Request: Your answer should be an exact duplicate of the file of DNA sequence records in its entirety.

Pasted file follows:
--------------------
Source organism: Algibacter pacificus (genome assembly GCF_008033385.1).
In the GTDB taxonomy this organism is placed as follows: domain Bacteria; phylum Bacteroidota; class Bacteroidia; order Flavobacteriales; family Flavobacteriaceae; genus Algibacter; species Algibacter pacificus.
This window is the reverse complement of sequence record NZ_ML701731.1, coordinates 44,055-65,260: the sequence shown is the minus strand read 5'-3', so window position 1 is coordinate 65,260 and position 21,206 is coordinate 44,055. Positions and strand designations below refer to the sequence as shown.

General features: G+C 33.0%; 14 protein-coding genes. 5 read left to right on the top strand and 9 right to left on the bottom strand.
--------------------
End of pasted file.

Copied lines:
Source organism: Algibacter pacificus (genome assembly GCF_008033385.1).
In the GTDB taxonomy this organism is placed as follows: domain Bacteria; phylum Bacteroidota; class Bacteroidia; order Flavobacteriales; family Flavobacteriaceae; genus Algibacter; species Algibacter pacificus.
This window is the reverse complement of sequence record NZ_ML701731.1, coordinates 44,055-65,260: the sequence shown is the minus strand read 5'-3', so window position 1 is coordinate 65,260 and position 21,206 is coordinate 44,055. Positions and strand designations below refer to the sequence as shown.

General features: G+C 33.0%; 14 protein-coding genes. 5 read left to right on the top strand and 9 right to left on the bottom strand.